Another of the hearing's seven witnesses, Ed Whalen of the Washington-based Ethics and Public Policy Center, testified on Roe as a constitutional legal matter, calling it a “lousy” decision.
Whalen told the Register that Roe is best compared to another infamous decision of long ago. “Roe and Dred Scott are the only cases in which the Supreme Court has distorted the Constitution to deny American citizens their power to extend basic protections to an entire class of human beings,” he said.
Dred Scott v. Sandford, decided prior to the Civil War, held that slave owners’ property rights overrode the ability of free states to completely forbid slavery within their own borders.
At one point, Brownback asked Dr. Ken Edelin, who testified at the hearing in favor of Roe, when he believes life begins.
“It began with the union of the sperm and the egg,” said Edelin. “It has a different genetic makeup and it is living. And if you would rather pass laws that would protect that over the lives and experiences and health and bodies of women, then that is what you will do in this body in all your wisdom.”
Edelin would not, however, go so far as to state that an unborn child is a human being, Brownback noted.
“That a child is alive in the womb but not a life is a legal fiction,” Brownback said. “Of course it's a life.”
The hearing provided a forum for discussion of the nation's most compelling social issue between two possible presidential candidates — Brownback and Sen. Russ Feingold, D-Wis., the subcommittee's ranking Democrat and a strong supporter of abortion on demand.
“The Supreme Court's decision in Roe v. Wade was indeed consequential,” said Feingold in his opening statement. “It has brought about steady and far-reaching improvements for the health and welfare of women in this country. … Roe has played a significant role in allowing women to participate fully and equally in the economic and social life of this nation.”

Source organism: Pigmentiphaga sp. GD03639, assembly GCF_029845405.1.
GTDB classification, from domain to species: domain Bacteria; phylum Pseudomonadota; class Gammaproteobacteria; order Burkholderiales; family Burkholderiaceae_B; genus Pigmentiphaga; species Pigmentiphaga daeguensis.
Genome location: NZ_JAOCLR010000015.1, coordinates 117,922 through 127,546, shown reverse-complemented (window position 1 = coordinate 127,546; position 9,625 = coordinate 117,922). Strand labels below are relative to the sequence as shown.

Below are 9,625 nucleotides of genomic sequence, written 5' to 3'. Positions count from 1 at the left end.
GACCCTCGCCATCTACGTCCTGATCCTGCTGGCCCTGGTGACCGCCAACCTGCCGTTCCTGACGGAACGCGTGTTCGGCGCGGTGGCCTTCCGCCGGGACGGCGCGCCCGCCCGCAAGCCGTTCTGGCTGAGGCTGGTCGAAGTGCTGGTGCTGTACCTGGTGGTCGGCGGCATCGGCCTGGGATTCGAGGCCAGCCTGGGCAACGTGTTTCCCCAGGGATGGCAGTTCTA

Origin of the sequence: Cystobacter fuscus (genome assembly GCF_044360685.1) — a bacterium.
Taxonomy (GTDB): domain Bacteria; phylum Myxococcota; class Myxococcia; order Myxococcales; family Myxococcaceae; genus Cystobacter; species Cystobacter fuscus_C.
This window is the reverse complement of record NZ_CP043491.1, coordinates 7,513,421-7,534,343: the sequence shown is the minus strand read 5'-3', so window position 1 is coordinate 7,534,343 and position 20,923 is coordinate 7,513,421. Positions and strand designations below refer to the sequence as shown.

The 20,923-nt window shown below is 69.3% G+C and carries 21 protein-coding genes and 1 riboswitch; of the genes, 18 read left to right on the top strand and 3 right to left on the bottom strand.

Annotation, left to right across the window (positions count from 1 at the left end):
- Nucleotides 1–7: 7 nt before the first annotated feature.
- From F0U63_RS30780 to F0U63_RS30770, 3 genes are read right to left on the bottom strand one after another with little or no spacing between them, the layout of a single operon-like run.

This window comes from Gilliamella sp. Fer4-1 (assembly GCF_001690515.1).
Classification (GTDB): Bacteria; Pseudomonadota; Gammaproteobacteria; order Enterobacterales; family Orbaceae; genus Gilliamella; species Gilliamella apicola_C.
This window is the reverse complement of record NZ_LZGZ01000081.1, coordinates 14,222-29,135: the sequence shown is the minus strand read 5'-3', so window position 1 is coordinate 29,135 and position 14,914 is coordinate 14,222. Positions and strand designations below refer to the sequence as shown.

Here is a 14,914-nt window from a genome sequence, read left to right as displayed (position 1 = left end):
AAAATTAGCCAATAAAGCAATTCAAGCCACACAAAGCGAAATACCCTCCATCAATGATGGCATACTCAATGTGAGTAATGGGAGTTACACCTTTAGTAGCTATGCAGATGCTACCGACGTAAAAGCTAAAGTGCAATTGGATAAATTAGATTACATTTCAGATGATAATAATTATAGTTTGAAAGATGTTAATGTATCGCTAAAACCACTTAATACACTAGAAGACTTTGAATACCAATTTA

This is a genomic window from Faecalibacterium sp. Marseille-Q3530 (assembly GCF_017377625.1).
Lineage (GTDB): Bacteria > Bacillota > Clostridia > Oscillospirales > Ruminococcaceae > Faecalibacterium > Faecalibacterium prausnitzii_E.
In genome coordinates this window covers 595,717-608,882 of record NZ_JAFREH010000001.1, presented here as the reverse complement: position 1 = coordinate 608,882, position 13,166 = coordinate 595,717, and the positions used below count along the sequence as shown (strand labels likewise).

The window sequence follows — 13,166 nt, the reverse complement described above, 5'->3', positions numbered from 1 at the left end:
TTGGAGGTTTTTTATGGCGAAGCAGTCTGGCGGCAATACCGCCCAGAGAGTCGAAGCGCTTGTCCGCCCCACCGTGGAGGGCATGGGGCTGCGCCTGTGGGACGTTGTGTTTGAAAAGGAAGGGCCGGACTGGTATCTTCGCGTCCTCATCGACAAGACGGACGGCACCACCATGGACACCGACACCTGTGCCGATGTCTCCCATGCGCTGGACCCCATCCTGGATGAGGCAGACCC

Another witness for the pro-Roe side was Alta Charo, a professor of law and medical ethics at the University of Wisconsin Law School. Charo said that an unborn person cannot be considered a “person” under the 14th Amendment to the U.S. Constitution.
“There is a difference between biological life and life that is morally and legally significant in a way that requires protection, including a so-called right to life,” she testified.
Charo, who serves on an advisory board for Planned Parenthood, the world's largest provider of abortion, said that she did not consider the hearings all that significant.
“Sen. Brownback's hearing isn't going to influence the court particularly,” she said. “My personal opinion is that Sen. Brownback wants to be visible on this issue with his base, possibly for [presidential] primary voters. … It's not clear to me that it has any intrinsic value.”
In her testimony, Charo painted a dramatic picture of what a post-Roe society would look like. She suggested that without the “right to privacy” created by Roe, a Chinese-style, one-child policy could be enacted, contraception — including, she said, the “rhythm method” — could be outlawed, and the state could begin disassembling parental rights, including the choice of their children's “language of instruction” in school.
But Brownback dismissed this portrayal as a wild exaggeration.
“It's standard procedure for people who oppose Roe to instigate panic over its reversal,” he said. “But we once had a society without Roe, and none of the things she described ever happened.”
David Freddoso writes from Washington, D.C.